In those innocent days before Donald Trump and Boris Johnson, Republican Congressman Alexander Wilson might have seemed a cartoon caricature, but I found his fictional hypocrisy and narcissism – and unwarranted optimism – immensely consoling in these rage-inducing times. We join him as the doorbell rings at his comfortable home in Virginia, on a hot day in August at the start of his re-election campaign. He’s surprised at the size of the parcel left by the FedEx delivery driver, and even more so when he unwraps it to find a stuffed aardvark and an unsigned card from his ‘lover’ (Congressman Wilson is incapable of love) Greg Tampico, President of the Namibian charity, The Happiness Foundation.
For both men, the aardvark will bring trouble and, for Congressman Wilson, the comeuppance he so deserves.
This book made me cry with relief: I didn’t realise it, but it’s exactly what I’ve been aching for since the Brexit referendum almost four years ago. But it isn’t only about the nastiness of contemporary politics: it’s the first mention I’ve found in fiction of the genocide of the Herero people in the early years of the twentieth century in what is now Namibia. An even more unusual reference is to the New Walk Museum in Leicester, a particular favourite of mine, partly because of its location between the railway station and the university where I used to – occasionally – teach. I found another joyful moment in the matter-of-fact attitude to abortion among some minor characters (whom Wilson hates, obviously); there’s also a mention for Anne Brontë’s novel, Agnes Grey.
But these latter points aren’t the main reason I’m recommending it. Cleverly plotted, beautifully written (unless you object to a second-person narrative) and unashamedly political, it’s a trenchantly honest yet uplifting tale of populist politics, closet (literally in one case) homosexuality and wearing the skins of your enemy to get what you need. Thanks to UK publishers Doubleday for my proof copy. If you feel hurt by your government’s incompetence – or if you’re a New Zealander with compassion for your friends overseas – you need to read this now!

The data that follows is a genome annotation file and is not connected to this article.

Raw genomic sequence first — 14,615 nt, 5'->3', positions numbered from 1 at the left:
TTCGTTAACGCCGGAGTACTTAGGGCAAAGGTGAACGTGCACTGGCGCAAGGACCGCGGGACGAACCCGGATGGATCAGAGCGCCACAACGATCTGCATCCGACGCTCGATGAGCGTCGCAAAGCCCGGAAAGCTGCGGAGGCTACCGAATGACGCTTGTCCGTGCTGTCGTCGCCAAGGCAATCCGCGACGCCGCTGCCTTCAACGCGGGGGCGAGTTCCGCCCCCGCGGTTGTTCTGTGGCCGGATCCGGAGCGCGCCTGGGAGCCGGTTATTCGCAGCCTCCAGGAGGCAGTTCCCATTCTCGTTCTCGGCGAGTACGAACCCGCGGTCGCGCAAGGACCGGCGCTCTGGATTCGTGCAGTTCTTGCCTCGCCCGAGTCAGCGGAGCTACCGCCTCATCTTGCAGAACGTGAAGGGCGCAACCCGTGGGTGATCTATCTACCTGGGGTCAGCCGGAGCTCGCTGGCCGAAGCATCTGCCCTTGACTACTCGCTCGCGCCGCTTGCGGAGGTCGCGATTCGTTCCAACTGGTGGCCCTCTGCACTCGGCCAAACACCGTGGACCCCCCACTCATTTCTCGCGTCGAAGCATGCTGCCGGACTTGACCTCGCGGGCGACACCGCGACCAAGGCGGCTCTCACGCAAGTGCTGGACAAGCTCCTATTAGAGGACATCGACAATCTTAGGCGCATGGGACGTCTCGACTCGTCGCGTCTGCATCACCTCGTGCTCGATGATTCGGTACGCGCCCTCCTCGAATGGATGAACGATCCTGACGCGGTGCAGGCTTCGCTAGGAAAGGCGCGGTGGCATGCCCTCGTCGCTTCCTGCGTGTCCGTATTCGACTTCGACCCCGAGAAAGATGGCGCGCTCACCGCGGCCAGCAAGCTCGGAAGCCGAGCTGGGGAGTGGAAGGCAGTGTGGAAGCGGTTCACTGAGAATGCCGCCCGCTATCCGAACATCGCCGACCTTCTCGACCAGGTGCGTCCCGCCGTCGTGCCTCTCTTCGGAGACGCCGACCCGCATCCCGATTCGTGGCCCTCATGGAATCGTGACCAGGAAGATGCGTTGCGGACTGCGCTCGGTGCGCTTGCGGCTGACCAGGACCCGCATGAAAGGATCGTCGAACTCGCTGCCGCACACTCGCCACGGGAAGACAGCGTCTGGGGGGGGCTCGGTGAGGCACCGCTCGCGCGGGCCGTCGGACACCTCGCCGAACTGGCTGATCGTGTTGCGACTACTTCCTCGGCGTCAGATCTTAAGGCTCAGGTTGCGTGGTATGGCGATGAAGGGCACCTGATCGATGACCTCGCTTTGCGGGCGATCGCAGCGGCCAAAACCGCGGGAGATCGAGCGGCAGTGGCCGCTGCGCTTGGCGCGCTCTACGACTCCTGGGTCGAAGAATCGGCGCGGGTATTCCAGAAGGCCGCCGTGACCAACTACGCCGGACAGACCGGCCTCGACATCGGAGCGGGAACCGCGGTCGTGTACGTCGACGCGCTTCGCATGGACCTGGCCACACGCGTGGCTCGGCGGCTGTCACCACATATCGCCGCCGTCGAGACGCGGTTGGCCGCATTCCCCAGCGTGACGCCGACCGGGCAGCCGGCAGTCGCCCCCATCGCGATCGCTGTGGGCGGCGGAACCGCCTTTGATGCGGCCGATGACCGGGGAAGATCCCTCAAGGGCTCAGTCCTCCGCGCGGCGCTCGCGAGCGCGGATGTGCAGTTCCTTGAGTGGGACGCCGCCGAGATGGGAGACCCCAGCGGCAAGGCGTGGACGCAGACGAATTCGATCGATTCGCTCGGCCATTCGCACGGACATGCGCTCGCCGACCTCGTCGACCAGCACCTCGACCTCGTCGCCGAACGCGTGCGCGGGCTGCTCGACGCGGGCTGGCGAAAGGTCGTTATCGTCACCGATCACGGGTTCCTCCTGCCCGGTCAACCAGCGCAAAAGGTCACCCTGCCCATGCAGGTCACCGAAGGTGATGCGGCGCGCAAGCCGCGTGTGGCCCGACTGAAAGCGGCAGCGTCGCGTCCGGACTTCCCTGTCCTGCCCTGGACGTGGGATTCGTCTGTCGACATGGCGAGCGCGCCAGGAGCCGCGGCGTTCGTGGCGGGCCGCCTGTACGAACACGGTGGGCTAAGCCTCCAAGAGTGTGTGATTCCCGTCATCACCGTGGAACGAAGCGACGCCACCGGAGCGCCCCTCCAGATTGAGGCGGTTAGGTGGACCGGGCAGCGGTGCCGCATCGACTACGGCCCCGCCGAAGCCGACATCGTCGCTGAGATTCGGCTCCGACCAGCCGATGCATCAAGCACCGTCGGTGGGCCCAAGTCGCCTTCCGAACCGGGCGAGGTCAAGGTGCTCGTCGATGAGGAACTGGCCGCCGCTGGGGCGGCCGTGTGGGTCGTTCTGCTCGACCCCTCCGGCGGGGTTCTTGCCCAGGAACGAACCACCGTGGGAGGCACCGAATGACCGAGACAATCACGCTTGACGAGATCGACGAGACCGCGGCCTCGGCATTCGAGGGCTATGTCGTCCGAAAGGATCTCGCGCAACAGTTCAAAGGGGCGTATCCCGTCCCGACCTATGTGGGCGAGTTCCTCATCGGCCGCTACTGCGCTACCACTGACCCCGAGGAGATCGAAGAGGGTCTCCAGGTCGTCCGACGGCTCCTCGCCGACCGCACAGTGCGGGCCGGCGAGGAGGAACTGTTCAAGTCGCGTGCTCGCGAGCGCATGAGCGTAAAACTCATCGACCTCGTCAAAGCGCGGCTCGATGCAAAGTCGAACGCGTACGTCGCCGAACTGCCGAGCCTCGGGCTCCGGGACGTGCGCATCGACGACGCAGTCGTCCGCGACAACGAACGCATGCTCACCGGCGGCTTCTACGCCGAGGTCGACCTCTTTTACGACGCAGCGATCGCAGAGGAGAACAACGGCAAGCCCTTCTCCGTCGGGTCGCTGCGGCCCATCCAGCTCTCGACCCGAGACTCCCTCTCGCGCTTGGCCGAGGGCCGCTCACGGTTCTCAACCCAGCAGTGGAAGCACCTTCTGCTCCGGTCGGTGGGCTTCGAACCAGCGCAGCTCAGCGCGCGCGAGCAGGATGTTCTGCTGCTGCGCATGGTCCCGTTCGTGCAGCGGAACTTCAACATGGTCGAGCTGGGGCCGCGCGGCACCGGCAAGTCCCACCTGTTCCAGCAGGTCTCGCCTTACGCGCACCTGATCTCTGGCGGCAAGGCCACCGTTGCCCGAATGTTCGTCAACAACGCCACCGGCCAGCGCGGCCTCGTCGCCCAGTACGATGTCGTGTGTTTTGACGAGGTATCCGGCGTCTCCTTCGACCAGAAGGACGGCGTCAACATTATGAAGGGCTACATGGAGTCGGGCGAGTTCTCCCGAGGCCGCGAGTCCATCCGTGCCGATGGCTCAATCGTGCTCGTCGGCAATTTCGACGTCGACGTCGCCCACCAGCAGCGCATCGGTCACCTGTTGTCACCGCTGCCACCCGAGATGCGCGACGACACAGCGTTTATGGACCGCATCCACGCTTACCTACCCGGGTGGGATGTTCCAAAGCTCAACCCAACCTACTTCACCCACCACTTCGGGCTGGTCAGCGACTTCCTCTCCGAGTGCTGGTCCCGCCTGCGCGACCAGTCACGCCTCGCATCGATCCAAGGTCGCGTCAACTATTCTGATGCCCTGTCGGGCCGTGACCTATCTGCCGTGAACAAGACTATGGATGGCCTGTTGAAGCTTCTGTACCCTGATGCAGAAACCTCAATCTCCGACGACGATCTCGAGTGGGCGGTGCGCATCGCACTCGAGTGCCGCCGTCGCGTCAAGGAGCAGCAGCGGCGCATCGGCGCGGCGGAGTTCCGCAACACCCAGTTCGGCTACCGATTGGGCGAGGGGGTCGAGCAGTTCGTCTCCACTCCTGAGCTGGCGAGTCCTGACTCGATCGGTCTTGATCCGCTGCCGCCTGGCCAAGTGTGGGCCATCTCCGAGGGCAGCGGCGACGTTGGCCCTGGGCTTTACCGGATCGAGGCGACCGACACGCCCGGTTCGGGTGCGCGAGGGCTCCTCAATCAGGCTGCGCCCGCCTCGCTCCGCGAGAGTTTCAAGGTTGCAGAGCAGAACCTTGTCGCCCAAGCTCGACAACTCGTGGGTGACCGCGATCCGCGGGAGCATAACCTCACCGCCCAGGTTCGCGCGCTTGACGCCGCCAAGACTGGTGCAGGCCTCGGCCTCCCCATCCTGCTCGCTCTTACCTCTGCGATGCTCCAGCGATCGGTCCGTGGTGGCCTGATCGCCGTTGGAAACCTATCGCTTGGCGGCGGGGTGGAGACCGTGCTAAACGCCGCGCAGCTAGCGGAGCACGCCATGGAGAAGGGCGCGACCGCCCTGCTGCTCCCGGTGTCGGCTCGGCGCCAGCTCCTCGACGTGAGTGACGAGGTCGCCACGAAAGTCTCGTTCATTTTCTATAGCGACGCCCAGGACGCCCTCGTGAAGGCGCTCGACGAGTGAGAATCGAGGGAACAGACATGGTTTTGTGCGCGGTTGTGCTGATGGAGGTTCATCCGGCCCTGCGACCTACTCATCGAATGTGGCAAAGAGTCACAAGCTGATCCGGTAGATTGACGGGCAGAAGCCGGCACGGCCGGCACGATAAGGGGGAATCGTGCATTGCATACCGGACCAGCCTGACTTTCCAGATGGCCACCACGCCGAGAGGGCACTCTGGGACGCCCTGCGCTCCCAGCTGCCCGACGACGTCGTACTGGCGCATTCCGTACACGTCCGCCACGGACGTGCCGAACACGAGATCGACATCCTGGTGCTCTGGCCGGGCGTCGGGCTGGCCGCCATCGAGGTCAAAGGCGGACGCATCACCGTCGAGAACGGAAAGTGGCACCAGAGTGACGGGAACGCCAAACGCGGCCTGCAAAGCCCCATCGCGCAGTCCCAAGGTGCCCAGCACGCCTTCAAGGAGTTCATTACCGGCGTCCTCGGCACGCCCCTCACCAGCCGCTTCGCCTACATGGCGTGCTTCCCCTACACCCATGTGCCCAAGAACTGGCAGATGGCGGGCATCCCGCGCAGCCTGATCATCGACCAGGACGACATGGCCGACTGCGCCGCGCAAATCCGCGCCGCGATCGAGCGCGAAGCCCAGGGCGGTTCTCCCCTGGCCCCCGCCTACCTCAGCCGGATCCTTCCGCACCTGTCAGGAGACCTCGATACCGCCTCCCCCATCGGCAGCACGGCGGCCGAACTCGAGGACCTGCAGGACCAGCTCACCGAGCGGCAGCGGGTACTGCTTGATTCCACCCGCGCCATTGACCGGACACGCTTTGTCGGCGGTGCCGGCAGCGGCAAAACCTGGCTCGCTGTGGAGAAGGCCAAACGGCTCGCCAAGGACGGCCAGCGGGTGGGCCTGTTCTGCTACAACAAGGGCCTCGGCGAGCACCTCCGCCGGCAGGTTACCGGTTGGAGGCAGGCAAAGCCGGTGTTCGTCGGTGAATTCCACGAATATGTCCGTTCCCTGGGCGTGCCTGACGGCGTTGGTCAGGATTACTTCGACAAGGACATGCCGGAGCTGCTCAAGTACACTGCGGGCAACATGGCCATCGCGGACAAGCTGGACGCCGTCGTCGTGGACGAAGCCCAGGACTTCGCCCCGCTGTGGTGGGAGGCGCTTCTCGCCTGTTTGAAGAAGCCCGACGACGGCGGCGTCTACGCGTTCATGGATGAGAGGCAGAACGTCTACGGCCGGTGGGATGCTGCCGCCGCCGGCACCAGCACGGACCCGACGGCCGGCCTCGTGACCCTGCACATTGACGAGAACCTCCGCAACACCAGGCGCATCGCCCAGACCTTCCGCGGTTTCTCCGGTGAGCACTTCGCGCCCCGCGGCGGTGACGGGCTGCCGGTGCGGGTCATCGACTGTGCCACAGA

I don’t normally share my review copies (not because I’m greedy – although I am – but to protect the author’s and publisher’s finances) but I pressed this one on Mr A. Although he reads almost as much as I do, we have different tastes. His verdict? He enjoyed it, but not as much as I did; didn’t see it as satire, more the realities of politicking; liked the parallels between the historical and contemporary strands, but got confused at one point where they deviate (which I won’t mention for fear of spoiling); liked the stuff about the position of women, with one character ahead of her time and another way behind; as a nurse, sceptical about the medical strand about eyes (but wasn’t motivated to research it). Nevertheless, he read it in an evening and stayed up late to finish it, so it can’t have been too bad!
It’s a while since I’ve run a book giveaway on Annecdotal, but I’m desperate for those feeling fed up about political mismanagement of the coronavirus pandemic get the chance to read it. Thanks to Doubleday’s Head of Publicity, Tabitha Pelly, I can give away FREE copies to SIX UK readers. Leave a comment below before the end of this month to be in with a chance.
Terms and conditions:
- You need to leave a ‘proper’ comment (relevant to the blog post and 30 words at least) and be able to provide a UK address if successful.
- Copies will be sent out by the publisher as soon as possible AFTER the UK lockdown.
Good luck! And while you’re here, why not peruse my own free and/or cut-price lockdown fiction?
THE GIVEAWAY IS NOW CLOSED AND WINNERS HAVE BEEN CONTACTED BY EMAIL. THANKS TO EVERYONE WHO TOOK PART AND TO TABITHA PELLY FOR MAKING IT POSSIBLE.